There was a stretch last season when it seemed as though no matter what Nikolaj Ehlers tried, he couldn’t light the lamp. He was getting stopped on breakaways, stymied on one-timers, shut down by keepers and pinging pucks off the post. The result was a 15-game goal drought, one that spanned from mid-November until early December and saw Ehlers stick-smashingly frustrated.
Of course, as these things often go for players who are far too talented to stay out of the goal column for that long, things started to snowball for Ehlers once he finally lit the lamp again. From Dec. 10 onwards, Ehlers tied for 22nd in the league with 21 tallies and his 41 points put him into a tie for 50th among all skaters over the four-month span. The result was a career-best finish in both goals, 25, and points, 64, totals that were good enough for fourth- and third-best finishes, respectively, among his Winnipeg Jets teammates. And Ehlers, who’s fresh off of signing a seven-year, $42-million extension, had a plan to make sure he kept that going and didn’t have to endure another similar slowdown this time around.
“I definitely worked on (my shot) this summer,” Ehlers said. “Right now, I wouldn’t say it’s luck, but it’s going my way. The shots are going in.”
For those who haven’t been paying attention, it may come as a surprise that Ehlers, not Patrik Laine or Mark Scheifele or Blake Wheeler, is leading Winnipeg in scoring through the early part of the season with six goals and eight points. And much of that came during the second week of the NHL campaign when Ehlers, on the strength of a hat trick, the second of his career, and a three-game scoring streak helped propel the Jets to three straight wins.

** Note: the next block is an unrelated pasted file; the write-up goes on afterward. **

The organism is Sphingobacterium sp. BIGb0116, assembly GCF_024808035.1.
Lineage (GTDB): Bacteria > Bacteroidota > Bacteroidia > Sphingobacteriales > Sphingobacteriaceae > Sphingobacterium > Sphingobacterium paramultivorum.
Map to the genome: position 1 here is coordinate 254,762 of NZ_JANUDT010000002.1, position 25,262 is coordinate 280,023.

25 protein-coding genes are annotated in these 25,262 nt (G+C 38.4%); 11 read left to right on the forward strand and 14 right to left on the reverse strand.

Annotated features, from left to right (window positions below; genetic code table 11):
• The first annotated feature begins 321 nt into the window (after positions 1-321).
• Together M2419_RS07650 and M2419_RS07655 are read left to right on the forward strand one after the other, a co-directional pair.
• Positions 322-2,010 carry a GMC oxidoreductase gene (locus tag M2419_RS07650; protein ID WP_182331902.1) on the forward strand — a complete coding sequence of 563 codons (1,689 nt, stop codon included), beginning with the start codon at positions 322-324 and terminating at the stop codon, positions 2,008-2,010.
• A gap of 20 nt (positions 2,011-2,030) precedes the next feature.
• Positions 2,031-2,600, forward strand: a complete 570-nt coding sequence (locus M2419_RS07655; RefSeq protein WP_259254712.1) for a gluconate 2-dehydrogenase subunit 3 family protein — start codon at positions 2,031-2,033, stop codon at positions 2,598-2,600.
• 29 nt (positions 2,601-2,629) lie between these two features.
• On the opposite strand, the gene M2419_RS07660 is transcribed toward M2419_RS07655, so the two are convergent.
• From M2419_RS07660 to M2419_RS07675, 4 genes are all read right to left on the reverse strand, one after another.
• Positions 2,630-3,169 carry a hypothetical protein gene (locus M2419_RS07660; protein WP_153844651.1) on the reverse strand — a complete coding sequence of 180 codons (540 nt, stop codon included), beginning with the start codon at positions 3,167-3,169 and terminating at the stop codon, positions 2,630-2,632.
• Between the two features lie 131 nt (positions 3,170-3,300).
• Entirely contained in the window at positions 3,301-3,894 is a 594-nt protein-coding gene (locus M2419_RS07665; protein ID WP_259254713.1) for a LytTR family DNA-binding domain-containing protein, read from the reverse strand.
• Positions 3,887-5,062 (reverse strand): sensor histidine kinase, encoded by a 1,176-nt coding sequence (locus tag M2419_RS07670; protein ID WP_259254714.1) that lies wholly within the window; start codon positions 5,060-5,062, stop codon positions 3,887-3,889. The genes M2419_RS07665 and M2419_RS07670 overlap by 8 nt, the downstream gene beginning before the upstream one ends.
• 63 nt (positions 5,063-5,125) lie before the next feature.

A dissection of Ehlers’ numbers through the Jets’ first handful of games seems to suggest that his scoring pace is going to have to slow at some point, though. One would have to assume that simply by virtue of his bloated 23.1-percent shooting percentage, which is almost double his rate from last season. But even if — or, more likely, when — Ehlers’ shooting percentage dips back down, chances are he’s still going to be in line to set another career high in goals. Not merely because of the hot start, mind you, but because Ehlers has made a point of shooting more this season.
That’s not to say Ehlers has been a Joe Thornton-esque pass-first type, but he’s certainly been more deferential in the past. Take his rookie campaign, when he scored 15 goals. That season, Ehlers was 109th in the league with 2.32 shots on goal per game. As a sophomore, Ehlers bumped that up to 2.49 shots per game, good for 83rd in the league. This time around, though, he’s at 3.71 shots per outing, putting Ehlers in the same territory as Laine, Nikita Kucherov and Vladimir Tarasenko. If he maintains that rate, Ehlers would be on pace 300 shots, and if his shooting percentage dips to last season’s percentage, he’s looking at the first 30-goal campaign of his career.
Ehlers’ focus isn’t solely on becoming an even greater offensive threat, however. He wants to become a complete player, a player the Jets can rely on in all situations. “That’s what I want. That’s what I’m working for,” Ehlers said. “I’ve been taking some big steps the past couple of years.”
It hasn’t gone unnoticed, either. During training camp, Winnipeg coach Paul Maurice said he was surprised by Ehlers’ development from last season to the start of this campaign, adding it was the most impressive among the Jets’ forwards. “It’s not the goals and the assists, it’s the ability to put him on the ice and not have him be somebody the center has to take care of out there,” Maurice said in September. “It changes what we can do.”
Getting to this point has been a process for Ehlers, though, and improving further means leaning on teammates and learning how to take that next step from veteran players. Playing with Scheifele and Wheeler, Ehlers said, has helped him take steps in the right direction, and skating alongside Bryan Little in the early part of this campaign has given Ehlers the opportunity to learn from someone who “knows how to play every single game.”
You won’t find Ehlers sitting back and enjoying the fruits of his labor through the early season, however. He knows there’s more room to grow, he wants more out of his own game. And Ehlers knows how to get there.
“It’s going back to working every single day, working on everything,” Ehlers said. “Not just your speed or your stickhandling or your shot, it’s about working on every single thing every single day to become a better player. That’s what I’m doing.”
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